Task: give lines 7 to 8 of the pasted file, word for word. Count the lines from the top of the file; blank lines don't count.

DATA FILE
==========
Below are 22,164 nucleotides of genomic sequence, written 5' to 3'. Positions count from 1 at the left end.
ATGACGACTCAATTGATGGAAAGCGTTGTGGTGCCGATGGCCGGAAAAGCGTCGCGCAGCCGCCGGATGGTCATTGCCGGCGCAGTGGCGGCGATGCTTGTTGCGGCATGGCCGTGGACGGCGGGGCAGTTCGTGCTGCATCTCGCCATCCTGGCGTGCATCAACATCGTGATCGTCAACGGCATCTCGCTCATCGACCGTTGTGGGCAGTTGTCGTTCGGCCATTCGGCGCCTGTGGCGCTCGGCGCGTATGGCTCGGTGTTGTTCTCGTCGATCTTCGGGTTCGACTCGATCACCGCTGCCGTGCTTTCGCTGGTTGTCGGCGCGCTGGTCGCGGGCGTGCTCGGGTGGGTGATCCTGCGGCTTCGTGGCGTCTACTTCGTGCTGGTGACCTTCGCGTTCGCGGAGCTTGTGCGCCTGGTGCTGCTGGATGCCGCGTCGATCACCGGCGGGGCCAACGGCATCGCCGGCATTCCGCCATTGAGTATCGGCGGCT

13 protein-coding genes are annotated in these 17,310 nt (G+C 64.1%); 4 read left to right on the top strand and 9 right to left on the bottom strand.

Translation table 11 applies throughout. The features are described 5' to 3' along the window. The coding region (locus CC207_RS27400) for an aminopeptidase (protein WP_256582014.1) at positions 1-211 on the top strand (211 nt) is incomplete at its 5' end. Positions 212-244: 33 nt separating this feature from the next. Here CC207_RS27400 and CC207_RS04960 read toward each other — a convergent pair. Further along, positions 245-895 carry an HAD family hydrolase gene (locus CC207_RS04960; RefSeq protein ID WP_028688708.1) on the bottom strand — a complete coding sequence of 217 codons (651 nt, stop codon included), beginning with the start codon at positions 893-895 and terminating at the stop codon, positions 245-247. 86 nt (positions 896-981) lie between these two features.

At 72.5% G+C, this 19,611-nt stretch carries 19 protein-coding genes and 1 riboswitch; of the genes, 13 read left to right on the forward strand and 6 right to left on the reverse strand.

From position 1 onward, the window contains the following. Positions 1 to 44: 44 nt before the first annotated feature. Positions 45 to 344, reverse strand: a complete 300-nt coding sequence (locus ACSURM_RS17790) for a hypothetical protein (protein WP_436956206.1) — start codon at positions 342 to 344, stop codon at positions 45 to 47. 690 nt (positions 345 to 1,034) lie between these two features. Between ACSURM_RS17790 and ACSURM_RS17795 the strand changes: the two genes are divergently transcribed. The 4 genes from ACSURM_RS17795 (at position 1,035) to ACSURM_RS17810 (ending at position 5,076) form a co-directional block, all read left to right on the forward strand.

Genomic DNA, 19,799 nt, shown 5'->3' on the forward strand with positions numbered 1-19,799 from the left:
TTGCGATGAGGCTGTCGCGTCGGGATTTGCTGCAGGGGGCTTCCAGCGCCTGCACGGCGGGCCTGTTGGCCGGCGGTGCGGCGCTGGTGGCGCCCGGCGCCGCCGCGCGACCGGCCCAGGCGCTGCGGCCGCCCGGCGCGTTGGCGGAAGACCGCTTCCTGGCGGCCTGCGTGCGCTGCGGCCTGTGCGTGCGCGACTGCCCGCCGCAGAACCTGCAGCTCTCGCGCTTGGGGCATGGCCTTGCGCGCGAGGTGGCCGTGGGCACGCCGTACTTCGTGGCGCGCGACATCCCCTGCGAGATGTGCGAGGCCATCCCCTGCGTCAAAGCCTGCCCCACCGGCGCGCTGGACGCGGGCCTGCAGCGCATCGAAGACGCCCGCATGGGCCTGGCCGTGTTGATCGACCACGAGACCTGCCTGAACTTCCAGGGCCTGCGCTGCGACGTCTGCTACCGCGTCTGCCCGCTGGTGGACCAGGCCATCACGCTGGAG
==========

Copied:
Genomic DNA, 19,799 nt, shown 5'->3' on the forward strand with positions numbered 1-19,799 from the left:
TTGCGATGAGGCTGTCGCGTCGGGATTTGCTGCAGGGGGCTTCCAGCGCCTGCACGGCGGGCCTGTTGGCCGGCGGTGCGGCGCTGGTGGCGCCCGGCGCCGCCGCGCGACCGGCCCAGGCGCTGCGGCCGCCCGGCGCGTTGGCGGAAGACCGCTTCCTGGCGGCCTGCGTGCGCTGCGGCCTGTGCGTGCGCGACTGCCCGCCGCAGAACCTGCAGCTCTCGCGCTTGGGGCATGGCCTTGCGCGCGAGGTGGCCGTGGGCACGCCGTACTTCGTGGCGCGCGACATCCCCTGCGAGATGTGCGAGGCCATCCCCTGCGTCAAAGCCTGCCCCACCGGCGCGCTGGACGCGGGCCTGCAGCGCATCGAAGACGCCCGCATGGGCCTGGCCGTGTTGATCGACCACGAGACCTGCCTGAACTTCCAGGGCCTGCGCTGCGACGTCTGCTACCGCGTCTGCCCGCTGGTGGACCAGGCCATCACGCTGGAG